October Horrorshow: Splinter

From director Toby Wilkins, Splinter is the little horror movie that could. I love little horror films. Generally, filmmakers who are starting out or would otherwise never get a shot behind the camera end up helming horror flicks. It’s like a film rite of passage. Why horror took on this mantra, I have no idea. All I know is, thank goodness it wasn’t rom-coms. What a horrible universe it would truly be if Wes Craven was known for starting out as the director of The Last House on the Left, a movie about a young girl who finds herself in a love triangle with some lovable rogues from the big city. Or if John Carpenter changed the face of emotionally powerful family pictures with Halloween, the story of young Laurie Strode reuniting with her long-lost brother after a family tragedy separated the two on Halloween night, many years before. Or if Sam Raimi was the legendary director of Good Living, about two couples who discover the true meaning of love and sharing while vacationing at a rustic cabin in the woods. Blecchh!!

This is America, dammit. We want horror films, not any of that pansy crap. We want blood, mutilations, screaming, more blood, and if we’re really digging at the bottom of the barrel, some gratuitous nudity.

More than anything, I think the main reason horror is a nifty genre for small pictures is because filmmakers can get away with having a small cast and a limited number of locations. In short, a small horror flick won’t bust the bank.

This small horror flick is about a couple, Seth and Polly (Paulo Costanzo and Jill Wagner), who decide to celebrate their anniversary by camping in the middle of nowhere. Unluckily for them, they cross paths with another couple, Dennis and Lacey (Shea Whigham and Rachel Kerbs). Those two aren’t celebrating anything. They’re on the run from the law, and they take poor Seth and Polly hostage, forcing them to drive the fugitives to Mexico. But fate intervenes in the form of a leaky radiator, and the foursome are forced to stop at a gas station, still in the middle of nowhere. Unfortunately, the lone gas station attendant has been infected with something, and he sets in motion a zombie/siege plot where the small group has to barricade themselves inside the station.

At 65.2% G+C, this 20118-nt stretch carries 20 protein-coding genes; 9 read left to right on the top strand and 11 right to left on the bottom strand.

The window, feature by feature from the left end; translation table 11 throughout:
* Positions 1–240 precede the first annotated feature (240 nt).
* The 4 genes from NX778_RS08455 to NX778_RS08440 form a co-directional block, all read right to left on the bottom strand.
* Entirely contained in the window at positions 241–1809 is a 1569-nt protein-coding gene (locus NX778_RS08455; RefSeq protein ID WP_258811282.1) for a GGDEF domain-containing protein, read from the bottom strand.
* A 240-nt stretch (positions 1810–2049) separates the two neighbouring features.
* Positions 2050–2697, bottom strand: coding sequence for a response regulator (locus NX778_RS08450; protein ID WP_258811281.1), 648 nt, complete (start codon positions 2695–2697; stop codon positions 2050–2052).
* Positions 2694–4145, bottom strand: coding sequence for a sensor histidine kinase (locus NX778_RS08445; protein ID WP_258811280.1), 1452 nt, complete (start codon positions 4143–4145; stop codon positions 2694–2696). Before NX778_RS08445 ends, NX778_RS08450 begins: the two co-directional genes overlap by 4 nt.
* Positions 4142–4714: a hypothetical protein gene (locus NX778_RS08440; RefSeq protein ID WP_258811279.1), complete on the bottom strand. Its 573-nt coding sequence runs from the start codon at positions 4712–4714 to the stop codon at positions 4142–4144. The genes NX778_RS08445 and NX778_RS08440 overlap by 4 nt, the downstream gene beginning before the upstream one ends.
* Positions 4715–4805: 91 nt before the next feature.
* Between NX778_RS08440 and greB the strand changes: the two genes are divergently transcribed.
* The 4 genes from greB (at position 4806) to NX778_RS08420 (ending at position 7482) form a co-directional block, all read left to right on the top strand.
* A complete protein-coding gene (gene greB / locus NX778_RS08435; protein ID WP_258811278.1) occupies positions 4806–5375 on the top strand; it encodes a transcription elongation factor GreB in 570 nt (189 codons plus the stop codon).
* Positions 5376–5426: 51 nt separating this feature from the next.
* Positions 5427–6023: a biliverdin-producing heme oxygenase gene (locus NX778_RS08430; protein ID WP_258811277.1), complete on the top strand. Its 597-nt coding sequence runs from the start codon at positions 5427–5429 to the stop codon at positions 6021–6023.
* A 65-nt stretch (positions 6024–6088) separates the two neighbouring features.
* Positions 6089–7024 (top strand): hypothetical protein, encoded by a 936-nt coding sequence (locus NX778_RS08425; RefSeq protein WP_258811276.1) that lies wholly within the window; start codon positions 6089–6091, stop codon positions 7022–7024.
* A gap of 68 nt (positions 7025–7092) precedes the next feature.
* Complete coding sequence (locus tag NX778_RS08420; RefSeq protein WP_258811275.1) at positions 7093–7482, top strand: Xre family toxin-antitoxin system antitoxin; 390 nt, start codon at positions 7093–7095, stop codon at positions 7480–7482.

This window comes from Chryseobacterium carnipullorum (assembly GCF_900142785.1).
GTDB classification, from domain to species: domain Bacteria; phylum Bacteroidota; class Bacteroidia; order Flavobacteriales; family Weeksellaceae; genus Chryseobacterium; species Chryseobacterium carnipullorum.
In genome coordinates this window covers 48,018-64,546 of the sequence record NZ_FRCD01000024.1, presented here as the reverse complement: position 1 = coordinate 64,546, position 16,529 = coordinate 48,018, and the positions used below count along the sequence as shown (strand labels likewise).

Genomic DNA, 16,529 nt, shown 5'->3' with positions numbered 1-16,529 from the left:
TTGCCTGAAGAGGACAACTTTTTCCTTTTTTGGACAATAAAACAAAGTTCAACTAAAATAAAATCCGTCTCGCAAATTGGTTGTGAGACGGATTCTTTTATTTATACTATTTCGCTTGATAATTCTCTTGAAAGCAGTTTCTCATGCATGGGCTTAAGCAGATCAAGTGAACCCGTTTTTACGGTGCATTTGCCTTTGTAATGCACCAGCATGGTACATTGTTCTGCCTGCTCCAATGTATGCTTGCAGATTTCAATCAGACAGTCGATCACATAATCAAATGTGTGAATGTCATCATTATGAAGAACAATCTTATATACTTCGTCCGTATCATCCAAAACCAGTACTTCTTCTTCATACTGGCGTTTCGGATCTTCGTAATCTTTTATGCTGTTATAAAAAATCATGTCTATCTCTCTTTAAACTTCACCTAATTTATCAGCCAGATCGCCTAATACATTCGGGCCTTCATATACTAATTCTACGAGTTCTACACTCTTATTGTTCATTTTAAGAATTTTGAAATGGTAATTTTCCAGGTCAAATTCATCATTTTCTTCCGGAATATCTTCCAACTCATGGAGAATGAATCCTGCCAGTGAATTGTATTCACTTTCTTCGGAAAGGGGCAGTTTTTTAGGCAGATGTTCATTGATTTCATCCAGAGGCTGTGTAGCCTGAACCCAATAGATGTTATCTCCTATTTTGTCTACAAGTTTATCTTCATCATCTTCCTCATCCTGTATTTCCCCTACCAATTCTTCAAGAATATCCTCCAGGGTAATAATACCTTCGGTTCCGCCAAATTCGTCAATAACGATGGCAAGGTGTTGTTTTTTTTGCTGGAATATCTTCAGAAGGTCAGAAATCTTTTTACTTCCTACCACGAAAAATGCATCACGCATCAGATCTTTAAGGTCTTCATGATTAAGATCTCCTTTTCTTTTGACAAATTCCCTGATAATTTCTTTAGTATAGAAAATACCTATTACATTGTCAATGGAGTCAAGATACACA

Zombies is kind of an unfair description of Splinter’s monsters. Those who are infected, by whatever it is, chase after those who aren’t, and a bite will spell certain doom, but these aren’t the undead. They’re...different, in a way that kind of defies explanation. The twists and turns those poor souls’ bodies take on when they monsterify [sic] is a bit reminiscent of what viewers saw in The Thing, but even more disgusting, if that’s possible. These gross figures are slathered with darkly colored blood and thick ooze the color of India ink.

That’s about all the detail I could pick up from them, because Splinter is filmed with a shaky camera, and that simple description doesn’t capture just how much the camera was moving around. Picture The Hurt Locker and any found footage horror flick having a love child, and that dreadful movie will look like it was filmed with a Steadicam compared to Splinter. Combine the shakiness with the large number of quick cuts, and I suspect that Mr. Wilkins may have been a little bit concerned about how the creature effects would look on camera.

Other than that, though, Splinter is not a bad film. Everyone in the cast knows how to act. Whigham gave the standout performance in the film; nothing Oscar-worthy, but there’s a reason the guy gets work. There’s a fair amount of genre clichés, but it’s balanced out by some effective moments of tension. I’m not sure this movie could click with a general audience, but for horror enthusiasts, it’s a good one.